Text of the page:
We have recently blogged about the dangers of NLP in replicating gender bias present within natural languages. The scope of the last blog was confined to major breakthroughs by Google, but there has been much research examining gender bias in NLP done by academic research groups. These researches are remarkable in their reach and originality as well, and we wish to highlight major academic research in the field today.
Christine Basta of the Universitat Politècnica de Catalunya explains the history of wrestling with gender bias within academic research. She traces the origin of the discourse to 2016, when Bolukbasi et al., composed of members from Boston University and Microsoft Research, published a paper on gender bias in word embeddings. The paper is notable for defining gender bias as “its projection on the gender direction,” or in other words, “the more the projection is, the more biased the word is.” Here is an example of words with extreme bias projections:
Bolukbasi et al. try to mitigate the bias by shortening the distance of the projection, effectively neutralizing the bias of these aforementioned words. In a 2019 paper, however, Hila Gonen and Yoav Goldberg of Bar-Ilan University reveal that simple removal methods are ineffective. Debiasing is a superficial method, they posit, noting that there is a “profound association between gendered words and stereotypes, which was not removed by the debiasing techniques.”
But progress is hardly linear; let’s backtrack to 2017, when researchers from the University of Virginia and the University of Washington came up with the RBA (reducing bias amplification) method, which puts “constraints on structured prediction to ensure that the model predictions [of images] follow the same distribution in the training data.” Constraints at the corpus-level are effective in reducing gender bias amplification, but as was said by Gonen and Goldberg, such constraints are only artificial and superficial in dealing with the unbudging association between gendered words and stereotypes.
There are other researches that accomplish similar purposes; researchers from the University of Washington have also carried out evaluations of gender bias in machine translation in 2019. The year 2018 also saw interesting research using coreferences to examine stereotyping behavior in machines. In the end, however, these researches only do well to identify problematic behavior and suggest mitigating methods that, quite frankly, don’t serve as ultimate solutions to the problem of gender bias in machine translation.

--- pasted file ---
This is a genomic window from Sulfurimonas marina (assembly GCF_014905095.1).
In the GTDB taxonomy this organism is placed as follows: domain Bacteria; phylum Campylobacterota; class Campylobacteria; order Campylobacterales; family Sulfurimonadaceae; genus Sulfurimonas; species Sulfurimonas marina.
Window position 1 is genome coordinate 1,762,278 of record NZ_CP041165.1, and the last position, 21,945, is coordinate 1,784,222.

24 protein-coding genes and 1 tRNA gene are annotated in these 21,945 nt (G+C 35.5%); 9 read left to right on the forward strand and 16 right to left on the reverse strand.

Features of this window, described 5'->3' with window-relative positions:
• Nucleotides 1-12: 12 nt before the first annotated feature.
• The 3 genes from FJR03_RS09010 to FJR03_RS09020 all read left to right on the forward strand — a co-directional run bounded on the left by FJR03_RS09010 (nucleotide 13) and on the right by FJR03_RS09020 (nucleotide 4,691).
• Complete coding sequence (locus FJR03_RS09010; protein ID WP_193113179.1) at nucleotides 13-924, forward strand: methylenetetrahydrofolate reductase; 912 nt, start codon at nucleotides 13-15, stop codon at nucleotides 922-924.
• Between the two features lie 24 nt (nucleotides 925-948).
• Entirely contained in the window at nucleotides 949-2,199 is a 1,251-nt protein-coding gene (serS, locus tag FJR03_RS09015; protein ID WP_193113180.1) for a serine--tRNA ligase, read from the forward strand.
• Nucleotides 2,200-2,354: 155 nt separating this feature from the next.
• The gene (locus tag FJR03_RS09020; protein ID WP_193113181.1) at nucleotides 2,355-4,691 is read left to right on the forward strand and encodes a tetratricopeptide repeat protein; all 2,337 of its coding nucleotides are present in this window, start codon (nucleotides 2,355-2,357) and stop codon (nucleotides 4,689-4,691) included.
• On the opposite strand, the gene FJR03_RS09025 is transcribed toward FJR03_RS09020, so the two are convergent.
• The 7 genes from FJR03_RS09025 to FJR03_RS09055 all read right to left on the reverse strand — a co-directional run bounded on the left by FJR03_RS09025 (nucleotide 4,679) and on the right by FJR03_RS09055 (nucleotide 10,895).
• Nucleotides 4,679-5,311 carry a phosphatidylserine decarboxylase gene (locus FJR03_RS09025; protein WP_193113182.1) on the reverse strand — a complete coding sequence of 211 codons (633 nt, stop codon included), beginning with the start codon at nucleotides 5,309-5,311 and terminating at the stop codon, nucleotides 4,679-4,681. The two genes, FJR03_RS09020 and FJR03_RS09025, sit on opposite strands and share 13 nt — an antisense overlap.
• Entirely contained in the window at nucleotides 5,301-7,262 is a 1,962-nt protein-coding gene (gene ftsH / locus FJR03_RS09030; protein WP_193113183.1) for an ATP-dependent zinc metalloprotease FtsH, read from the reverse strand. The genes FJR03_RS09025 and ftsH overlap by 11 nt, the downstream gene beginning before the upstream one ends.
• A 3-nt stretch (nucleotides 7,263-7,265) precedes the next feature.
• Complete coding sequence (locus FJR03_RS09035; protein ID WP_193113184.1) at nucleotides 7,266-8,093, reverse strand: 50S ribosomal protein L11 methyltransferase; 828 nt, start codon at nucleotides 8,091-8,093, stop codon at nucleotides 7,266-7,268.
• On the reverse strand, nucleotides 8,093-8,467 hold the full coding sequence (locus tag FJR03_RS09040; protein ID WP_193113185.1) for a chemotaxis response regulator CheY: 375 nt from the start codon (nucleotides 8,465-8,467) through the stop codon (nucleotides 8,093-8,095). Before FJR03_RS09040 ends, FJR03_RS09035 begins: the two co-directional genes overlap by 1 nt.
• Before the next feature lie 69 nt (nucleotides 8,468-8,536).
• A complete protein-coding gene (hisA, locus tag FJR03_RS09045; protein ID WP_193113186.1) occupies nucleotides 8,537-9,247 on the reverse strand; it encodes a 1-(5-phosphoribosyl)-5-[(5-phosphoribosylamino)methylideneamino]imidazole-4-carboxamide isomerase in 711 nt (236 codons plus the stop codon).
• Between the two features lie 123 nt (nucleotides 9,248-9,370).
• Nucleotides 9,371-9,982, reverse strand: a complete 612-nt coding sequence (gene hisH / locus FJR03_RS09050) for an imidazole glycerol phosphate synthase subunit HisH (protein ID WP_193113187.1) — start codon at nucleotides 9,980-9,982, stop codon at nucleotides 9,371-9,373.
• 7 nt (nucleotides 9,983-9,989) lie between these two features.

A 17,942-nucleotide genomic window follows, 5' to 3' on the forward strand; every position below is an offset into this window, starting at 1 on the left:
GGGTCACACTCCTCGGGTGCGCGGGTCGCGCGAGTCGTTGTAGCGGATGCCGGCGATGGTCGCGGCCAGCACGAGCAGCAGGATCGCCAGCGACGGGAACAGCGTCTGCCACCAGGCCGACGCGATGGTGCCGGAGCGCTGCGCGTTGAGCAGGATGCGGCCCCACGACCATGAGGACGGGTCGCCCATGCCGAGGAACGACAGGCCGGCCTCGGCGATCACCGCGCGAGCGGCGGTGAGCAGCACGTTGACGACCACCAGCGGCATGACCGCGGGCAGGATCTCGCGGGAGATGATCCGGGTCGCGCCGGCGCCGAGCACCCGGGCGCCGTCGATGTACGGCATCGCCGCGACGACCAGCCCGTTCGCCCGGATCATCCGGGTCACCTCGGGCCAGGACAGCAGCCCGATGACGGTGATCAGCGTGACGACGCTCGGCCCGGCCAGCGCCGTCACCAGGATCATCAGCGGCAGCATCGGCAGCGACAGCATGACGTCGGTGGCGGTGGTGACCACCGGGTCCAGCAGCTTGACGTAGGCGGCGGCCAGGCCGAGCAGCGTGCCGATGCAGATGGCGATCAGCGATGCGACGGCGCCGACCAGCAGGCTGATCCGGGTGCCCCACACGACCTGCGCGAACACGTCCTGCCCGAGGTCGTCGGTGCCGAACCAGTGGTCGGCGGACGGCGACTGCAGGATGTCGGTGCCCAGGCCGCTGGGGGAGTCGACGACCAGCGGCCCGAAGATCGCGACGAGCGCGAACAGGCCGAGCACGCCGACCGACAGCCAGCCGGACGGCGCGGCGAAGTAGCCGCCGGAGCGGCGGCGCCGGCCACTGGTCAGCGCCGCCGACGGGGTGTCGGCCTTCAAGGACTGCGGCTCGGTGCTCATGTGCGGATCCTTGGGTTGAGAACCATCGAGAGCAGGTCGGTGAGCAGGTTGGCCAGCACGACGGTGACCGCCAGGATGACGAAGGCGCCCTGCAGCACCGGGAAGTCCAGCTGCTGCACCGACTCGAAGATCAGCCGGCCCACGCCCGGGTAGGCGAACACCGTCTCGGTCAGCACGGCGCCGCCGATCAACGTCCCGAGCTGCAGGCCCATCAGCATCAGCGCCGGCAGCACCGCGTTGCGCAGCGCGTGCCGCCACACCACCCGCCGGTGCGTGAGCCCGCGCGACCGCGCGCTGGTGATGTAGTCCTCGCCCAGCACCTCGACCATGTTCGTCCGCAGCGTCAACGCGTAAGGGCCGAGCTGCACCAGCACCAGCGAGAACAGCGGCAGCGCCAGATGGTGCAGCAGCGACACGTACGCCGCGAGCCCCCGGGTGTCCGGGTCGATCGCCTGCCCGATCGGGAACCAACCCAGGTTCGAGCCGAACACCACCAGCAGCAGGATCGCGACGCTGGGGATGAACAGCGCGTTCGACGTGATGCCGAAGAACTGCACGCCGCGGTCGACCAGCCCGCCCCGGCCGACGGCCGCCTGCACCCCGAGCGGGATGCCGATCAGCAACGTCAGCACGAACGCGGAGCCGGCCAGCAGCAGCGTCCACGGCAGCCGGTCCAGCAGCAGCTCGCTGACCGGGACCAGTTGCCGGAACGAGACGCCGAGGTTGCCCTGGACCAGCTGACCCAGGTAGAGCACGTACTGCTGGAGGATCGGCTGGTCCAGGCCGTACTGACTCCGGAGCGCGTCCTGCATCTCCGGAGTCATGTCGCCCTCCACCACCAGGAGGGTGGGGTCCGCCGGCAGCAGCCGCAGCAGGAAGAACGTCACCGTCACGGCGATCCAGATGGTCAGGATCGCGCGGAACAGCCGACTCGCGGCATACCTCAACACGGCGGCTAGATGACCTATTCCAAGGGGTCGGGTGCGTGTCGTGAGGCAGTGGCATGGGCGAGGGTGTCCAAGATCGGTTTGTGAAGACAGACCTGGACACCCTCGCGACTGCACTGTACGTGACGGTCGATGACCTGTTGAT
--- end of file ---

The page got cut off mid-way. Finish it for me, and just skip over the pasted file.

But there is still hope yet. Gonen and Goldberg’s 2019 research is particularly fascinating, as it reveals a “profound association between gendered words and stereotypes.” While all research inherently relates itself to the outside world, Gonen and Goldberg suggest that changes in algorithms will never be enough to eradicate gender bias in language. If anything, the world must change alongside machines. Machines are biased only because the natural languages of the world are biased.
Particularly fascinating is a recent 2021 paper on the current state of gender bias in MT, written by researchers from the University of Trento and the Fondazione Bruno Kessler: a paper that argues for a “unified framework,” facilitating future research. The authors note that the study of gender bias in MT is a relatively new field and briefly summarize previous analyses in the field—an important and necessary job.
This paper is more remarkable, however, for the way it reveals the very necessary connection MT has with society. “To confront bias in MT, it is vital to reach out to other disciplines that foregrounded how the socio-cultural notions of gender interact with language(s), translation, and implicit biases. Only then can we discuss the multiple factors that concur to encode and amplify gender inequalities in language technology,” writes the authors. In other words, MT research must inevitably grapple with social structures and ideology to make for a wholly unbiased translation machine.
The authors end their paper with a few hopeful directions MT could take: model debiasing, non-textual modalities, thinking beyond gender dichotomies, and more representation in the research process. These are all feasible, manageable methods and steps that make for a more nuanced and equal language model, safe from the biases that plague and corrupt human language.
The applications of this are manifold; aside from gender bias, there remains ethnic and racial bias, class bias (in the economic sense), political bias, among numerous others. Similar methodologies can be applied to eradicate these biases from MT models. Until then, human translators have the duty to ensure that no nuance is lost in translation and that their work is not affected by the biases that often encumber and muddle language.
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